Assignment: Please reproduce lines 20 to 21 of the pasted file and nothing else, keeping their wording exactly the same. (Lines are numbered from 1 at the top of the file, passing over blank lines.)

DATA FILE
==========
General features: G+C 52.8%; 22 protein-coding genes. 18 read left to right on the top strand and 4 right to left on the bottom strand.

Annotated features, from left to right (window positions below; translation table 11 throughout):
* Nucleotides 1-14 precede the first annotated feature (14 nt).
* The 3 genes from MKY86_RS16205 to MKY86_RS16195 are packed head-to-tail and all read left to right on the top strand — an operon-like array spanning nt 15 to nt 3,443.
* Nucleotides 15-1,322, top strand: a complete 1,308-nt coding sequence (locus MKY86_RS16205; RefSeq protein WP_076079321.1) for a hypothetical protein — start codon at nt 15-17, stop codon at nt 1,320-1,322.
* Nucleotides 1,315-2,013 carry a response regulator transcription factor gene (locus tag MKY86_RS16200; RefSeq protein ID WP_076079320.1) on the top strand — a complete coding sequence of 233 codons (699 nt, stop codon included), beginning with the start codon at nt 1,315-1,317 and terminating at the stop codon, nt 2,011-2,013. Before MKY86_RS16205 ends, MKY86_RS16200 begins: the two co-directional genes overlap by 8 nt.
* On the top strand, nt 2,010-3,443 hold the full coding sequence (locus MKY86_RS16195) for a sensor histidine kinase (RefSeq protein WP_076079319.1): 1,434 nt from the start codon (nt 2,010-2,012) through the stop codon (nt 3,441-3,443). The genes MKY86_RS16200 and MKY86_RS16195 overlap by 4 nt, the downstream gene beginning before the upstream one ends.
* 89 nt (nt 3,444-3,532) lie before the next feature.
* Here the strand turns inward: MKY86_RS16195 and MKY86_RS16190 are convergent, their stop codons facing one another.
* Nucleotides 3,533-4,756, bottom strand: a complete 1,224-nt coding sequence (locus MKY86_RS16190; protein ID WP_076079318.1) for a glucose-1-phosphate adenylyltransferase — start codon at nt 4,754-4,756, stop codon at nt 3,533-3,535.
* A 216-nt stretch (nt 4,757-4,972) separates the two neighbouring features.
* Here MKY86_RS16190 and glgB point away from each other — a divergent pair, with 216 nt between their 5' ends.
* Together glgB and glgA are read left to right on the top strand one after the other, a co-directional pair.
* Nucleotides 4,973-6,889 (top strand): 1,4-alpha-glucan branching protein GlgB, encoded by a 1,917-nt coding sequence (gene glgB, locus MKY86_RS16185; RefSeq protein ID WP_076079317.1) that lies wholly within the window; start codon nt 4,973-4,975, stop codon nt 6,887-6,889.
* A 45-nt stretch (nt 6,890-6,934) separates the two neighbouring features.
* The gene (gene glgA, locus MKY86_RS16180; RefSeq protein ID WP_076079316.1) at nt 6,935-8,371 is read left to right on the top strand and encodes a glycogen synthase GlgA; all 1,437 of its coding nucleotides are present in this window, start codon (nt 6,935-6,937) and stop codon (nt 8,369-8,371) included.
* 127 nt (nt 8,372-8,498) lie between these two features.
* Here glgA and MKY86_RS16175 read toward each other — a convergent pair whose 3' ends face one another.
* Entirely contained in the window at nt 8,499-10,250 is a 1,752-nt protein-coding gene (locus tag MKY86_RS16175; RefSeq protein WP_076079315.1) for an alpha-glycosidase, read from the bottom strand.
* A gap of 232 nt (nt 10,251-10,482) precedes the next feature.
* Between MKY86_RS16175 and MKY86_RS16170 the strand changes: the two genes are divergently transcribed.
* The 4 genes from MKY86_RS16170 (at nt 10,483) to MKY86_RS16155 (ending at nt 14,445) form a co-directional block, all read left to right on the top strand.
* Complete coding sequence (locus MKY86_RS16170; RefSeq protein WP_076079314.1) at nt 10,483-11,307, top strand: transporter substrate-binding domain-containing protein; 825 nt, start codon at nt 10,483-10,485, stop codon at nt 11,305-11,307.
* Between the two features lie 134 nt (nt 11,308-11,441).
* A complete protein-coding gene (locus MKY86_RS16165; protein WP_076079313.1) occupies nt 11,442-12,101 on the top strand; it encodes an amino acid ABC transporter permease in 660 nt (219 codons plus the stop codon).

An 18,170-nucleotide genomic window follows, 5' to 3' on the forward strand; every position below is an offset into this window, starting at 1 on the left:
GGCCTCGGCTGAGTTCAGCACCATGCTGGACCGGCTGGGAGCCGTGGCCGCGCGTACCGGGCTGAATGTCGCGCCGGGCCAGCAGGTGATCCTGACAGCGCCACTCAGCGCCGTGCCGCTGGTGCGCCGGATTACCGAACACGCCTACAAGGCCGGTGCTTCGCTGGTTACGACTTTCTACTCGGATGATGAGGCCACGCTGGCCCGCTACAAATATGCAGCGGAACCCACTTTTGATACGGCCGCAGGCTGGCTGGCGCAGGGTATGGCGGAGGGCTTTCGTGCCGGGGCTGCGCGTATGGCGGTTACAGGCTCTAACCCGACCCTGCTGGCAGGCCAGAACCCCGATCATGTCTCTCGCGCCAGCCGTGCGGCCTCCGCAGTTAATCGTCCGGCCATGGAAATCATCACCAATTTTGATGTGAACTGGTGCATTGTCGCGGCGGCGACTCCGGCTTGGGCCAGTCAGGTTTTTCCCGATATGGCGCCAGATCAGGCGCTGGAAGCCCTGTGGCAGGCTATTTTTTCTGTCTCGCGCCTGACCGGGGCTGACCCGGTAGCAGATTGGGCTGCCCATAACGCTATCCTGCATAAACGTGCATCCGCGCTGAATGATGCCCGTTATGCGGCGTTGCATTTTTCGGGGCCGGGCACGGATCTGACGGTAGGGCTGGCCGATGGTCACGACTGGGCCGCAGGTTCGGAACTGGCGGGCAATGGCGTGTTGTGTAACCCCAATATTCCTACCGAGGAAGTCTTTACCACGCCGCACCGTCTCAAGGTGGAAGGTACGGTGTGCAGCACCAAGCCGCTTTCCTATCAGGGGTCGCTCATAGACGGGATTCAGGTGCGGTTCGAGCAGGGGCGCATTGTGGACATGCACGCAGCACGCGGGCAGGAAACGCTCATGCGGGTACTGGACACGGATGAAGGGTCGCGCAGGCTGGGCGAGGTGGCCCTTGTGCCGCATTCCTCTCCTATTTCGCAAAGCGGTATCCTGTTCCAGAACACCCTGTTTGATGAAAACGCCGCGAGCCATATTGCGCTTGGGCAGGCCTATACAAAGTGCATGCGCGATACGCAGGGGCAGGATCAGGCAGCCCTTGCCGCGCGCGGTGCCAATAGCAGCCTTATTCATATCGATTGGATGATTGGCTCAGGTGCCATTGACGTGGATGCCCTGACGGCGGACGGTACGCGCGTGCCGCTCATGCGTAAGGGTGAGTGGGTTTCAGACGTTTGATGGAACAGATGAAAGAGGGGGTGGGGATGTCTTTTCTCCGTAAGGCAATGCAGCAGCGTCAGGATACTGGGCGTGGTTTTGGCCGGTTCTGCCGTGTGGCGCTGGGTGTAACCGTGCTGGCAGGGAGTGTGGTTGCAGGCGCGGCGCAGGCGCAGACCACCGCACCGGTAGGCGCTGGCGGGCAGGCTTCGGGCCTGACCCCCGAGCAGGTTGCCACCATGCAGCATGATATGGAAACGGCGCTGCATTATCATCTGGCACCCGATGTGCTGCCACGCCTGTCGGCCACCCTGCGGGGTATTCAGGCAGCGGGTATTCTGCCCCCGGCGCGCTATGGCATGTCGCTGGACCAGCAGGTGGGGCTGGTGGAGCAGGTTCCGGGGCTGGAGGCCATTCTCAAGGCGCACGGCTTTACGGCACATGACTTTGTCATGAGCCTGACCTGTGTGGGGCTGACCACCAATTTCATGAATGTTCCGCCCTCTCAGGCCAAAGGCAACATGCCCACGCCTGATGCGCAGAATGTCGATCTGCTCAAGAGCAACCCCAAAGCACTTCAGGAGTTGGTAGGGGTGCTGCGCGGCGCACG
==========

* A gap of 232 nt (nt 10,251-10,482) precedes the next feature.
* Between MKY86_RS16175 and MKY86_RS16170 the strand changes: the two genes are divergently transcribed.